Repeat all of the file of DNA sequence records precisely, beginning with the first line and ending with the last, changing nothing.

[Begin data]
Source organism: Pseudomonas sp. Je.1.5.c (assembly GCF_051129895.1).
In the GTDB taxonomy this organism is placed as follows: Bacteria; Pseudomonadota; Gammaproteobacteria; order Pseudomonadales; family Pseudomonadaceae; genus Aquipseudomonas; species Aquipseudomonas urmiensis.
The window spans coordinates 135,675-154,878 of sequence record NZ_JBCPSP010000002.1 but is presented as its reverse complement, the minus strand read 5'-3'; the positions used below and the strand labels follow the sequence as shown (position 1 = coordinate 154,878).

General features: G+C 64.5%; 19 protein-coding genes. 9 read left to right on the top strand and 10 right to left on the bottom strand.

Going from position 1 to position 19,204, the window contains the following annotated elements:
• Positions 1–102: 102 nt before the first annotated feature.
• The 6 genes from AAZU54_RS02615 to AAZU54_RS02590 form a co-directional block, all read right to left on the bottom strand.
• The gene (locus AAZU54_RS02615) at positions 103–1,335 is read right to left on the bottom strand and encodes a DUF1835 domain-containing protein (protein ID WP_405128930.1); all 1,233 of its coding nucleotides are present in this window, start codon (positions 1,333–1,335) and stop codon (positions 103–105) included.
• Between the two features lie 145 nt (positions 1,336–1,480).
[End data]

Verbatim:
Source organism: Pseudomonas sp. Je.1.5.c (assembly GCF_051129895.1).
In the GTDB taxonomy this organism is placed as follows: Bacteria; Pseudomonadota; Gammaproteobacteria; order Pseudomonadales; family Pseudomonadaceae; genus Aquipseudomonas; species Aquipseudomonas urmiensis.
The window spans coordinates 135,675-154,878 of sequence record NZ_JBCPSP010000002.1 but is presented as its reverse complement, the minus strand read 5'-3'; the positions used below and the strand labels follow the sequence as shown (position 1 = coordinate 154,878).

General features: G+C 64.5%; 19 protein-coding genes. 9 read left to right on the top strand and 10 right to left on the bottom strand.

Going from position 1 to position 19,204, the window contains the following annotated elements:
• Positions 1–102: 102 nt before the first annotated feature.
• The 6 genes from AAZU54_RS02615 to AAZU54_RS02590 form a co-directional block, all read right to left on the bottom strand.
• The gene (locus AAZU54_RS02615) at positions 103–1,335 is read right to left on the bottom strand and encodes a DUF1835 domain-containing protein (protein ID WP_405128930.1); all 1,233 of its coding nucleotides are present in this window, start codon (positions 1,333–1,335) and stop codon (positions 103–105) included.
• Between the two features lie 145 nt (positions 1,336–1,480).